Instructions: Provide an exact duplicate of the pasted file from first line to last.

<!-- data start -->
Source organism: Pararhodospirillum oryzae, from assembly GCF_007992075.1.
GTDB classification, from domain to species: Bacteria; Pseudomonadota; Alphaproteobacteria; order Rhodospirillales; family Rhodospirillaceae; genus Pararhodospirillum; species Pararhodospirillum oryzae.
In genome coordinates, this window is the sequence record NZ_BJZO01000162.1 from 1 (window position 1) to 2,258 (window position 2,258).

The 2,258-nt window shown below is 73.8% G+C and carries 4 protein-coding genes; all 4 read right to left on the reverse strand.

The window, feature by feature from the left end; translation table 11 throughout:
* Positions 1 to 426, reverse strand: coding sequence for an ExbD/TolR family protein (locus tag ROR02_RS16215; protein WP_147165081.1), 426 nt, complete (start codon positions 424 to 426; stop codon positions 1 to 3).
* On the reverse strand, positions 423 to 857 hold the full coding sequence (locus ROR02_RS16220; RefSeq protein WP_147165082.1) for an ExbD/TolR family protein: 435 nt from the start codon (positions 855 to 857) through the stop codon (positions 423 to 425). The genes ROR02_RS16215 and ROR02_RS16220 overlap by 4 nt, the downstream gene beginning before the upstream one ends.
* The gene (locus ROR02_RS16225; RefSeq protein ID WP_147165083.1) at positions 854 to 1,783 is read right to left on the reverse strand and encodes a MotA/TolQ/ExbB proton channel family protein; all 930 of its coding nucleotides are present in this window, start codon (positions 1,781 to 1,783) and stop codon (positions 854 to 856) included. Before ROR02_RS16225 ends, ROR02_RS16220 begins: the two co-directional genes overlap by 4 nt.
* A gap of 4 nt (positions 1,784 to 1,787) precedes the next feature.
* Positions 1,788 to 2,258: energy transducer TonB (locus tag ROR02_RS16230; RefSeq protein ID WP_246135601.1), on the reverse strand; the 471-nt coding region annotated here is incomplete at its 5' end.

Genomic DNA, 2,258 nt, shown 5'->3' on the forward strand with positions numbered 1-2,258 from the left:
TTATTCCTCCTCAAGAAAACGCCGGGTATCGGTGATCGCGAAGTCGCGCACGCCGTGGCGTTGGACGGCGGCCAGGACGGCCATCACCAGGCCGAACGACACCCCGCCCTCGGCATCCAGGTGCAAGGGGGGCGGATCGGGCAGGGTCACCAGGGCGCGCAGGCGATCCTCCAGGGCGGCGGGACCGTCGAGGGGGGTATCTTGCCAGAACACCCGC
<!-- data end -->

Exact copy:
Source organism: Pararhodospirillum oryzae, from assembly GCF_007992075.1.
GTDB classification, from domain to species: Bacteria; Pseudomonadota; Alphaproteobacteria; order Rhodospirillales; family Rhodospirillaceae; genus Pararhodospirillum; species Pararhodospirillum oryzae.
In genome coordinates, this window is the sequence record NZ_BJZO01000162.1 from 1 (window position 1) to 2,258 (window position 2,258).

The 2,258-nt window shown below is 73.8% G+C and carries 4 protein-coding genes; all 4 read right to left on the reverse strand.

The window, feature by feature from the left end; translation table 11 throughout:
* Positions 1 to 426, reverse strand: coding sequence for an ExbD/TolR family protein (locus tag ROR02_RS16215; protein WP_147165081.1), 426 nt, complete (start codon positions 424 to 426; stop codon positions 1 to 3).
* On the reverse strand, positions 423 to 857 hold the full coding sequence (locus ROR02_RS16220; RefSeq protein WP_147165082.1) for an ExbD/TolR family protein: 435 nt from the start codon (positions 855 to 857) through the stop codon (positions 423 to 425). The genes ROR02_RS16215 and ROR02_RS16220 overlap by 4 nt, the downstream gene beginning before the upstream one ends.
* The gene (locus ROR02_RS16225; RefSeq protein ID WP_147165083.1) at positions 854 to 1,783 is read right to left on the reverse strand and encodes a MotA/TolQ/ExbB proton channel family protein; all 930 of its coding nucleotides are present in this window, start codon (positions 1,781 to 1,783) and stop codon (positions 854 to 856) included. Before ROR02_RS16225 ends, ROR02_RS16220 begins: the two co-directional genes overlap by 4 nt.
* A gap of 4 nt (positions 1,784 to 1,787) precedes the next feature.
* Positions 1,788 to 2,258: energy transducer TonB (locus tag ROR02_RS16230; RefSeq protein ID WP_246135601.1), on the reverse strand; the 471-nt coding region annotated here is incomplete at its 5' end.

Genomic DNA, 2,258 nt, shown 5'->3' on the forward strand with positions numbered 1-2,258 from the left:
TTATTCCTCCTCAAGAAAACGCCGGGTATCGGTGATCGCGAAGTCGCGCACGCCGTGGCGTTGGACGGCGGCCAGGACGGCCATCACCAGGCCGAACGACACCCCGCCCTCGGCATCCAGGTGCAAGGGGGGCGGATCGGGCAGGGTCACCAGGGCGCGCAGGCGATCCTCCAGGGCGGCGGGACCGTCGAGGGGGGTATCTTGCCAGAACACCCGC